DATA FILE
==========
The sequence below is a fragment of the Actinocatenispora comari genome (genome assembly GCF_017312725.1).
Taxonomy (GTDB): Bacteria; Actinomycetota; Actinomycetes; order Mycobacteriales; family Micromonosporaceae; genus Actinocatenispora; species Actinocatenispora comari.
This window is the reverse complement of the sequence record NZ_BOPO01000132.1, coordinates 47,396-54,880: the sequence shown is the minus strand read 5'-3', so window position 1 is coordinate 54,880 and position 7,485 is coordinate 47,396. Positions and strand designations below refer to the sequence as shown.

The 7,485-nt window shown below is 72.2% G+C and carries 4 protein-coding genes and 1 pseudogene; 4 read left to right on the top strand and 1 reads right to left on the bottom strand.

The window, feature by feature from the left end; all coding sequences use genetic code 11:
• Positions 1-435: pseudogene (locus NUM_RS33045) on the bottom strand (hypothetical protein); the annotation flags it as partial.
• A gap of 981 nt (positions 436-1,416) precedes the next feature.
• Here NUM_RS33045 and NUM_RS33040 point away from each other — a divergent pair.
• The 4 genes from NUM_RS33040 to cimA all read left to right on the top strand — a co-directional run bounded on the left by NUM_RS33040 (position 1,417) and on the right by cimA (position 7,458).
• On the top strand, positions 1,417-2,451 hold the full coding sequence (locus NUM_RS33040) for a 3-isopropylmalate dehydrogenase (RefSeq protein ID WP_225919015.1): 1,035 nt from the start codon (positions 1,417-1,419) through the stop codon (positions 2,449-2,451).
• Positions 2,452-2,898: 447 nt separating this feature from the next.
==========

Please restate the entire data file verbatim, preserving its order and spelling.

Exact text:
The sequence below is a fragment of the Actinocatenispora comari genome (genome assembly GCF_017312725.1).
Taxonomy (GTDB): Bacteria; Actinomycetota; Actinomycetes; order Mycobacteriales; family Micromonosporaceae; genus Actinocatenispora; species Actinocatenispora comari.
This window is the reverse complement of the sequence record NZ_BOPO01000132.1, coordinates 47,396-54,880: the sequence shown is the minus strand read 5'-3', so window position 1 is coordinate 54,880 and position 7,485 is coordinate 47,396. Positions and strand designations below refer to the sequence as shown.

The 7,485-nt window shown below is 72.2% G+C and carries 4 protein-coding genes and 1 pseudogene; 4 read left to right on the top strand and 1 reads right to left on the bottom strand.

The window, feature by feature from the left end; all coding sequences use genetic code 11:
• Positions 1-435: pseudogene (locus NUM_RS33045) on the bottom strand (hypothetical protein); the annotation flags it as partial.
• A gap of 981 nt (positions 436-1,416) precedes the next feature.
• Here NUM_RS33045 and NUM_RS33040 point away from each other — a divergent pair.
• The 4 genes from NUM_RS33040 to cimA all read left to right on the top strand — a co-directional run bounded on the left by NUM_RS33040 (position 1,417) and on the right by cimA (position 7,458).
• On the top strand, positions 1,417-2,451 hold the full coding sequence (locus NUM_RS33040) for a 3-isopropylmalate dehydrogenase (RefSeq protein ID WP_225919015.1): 1,035 nt from the start codon (positions 1,417-1,419) through the stop codon (positions 2,449-2,451).
• Positions 2,452-2,898: 447 nt separating this feature from the next.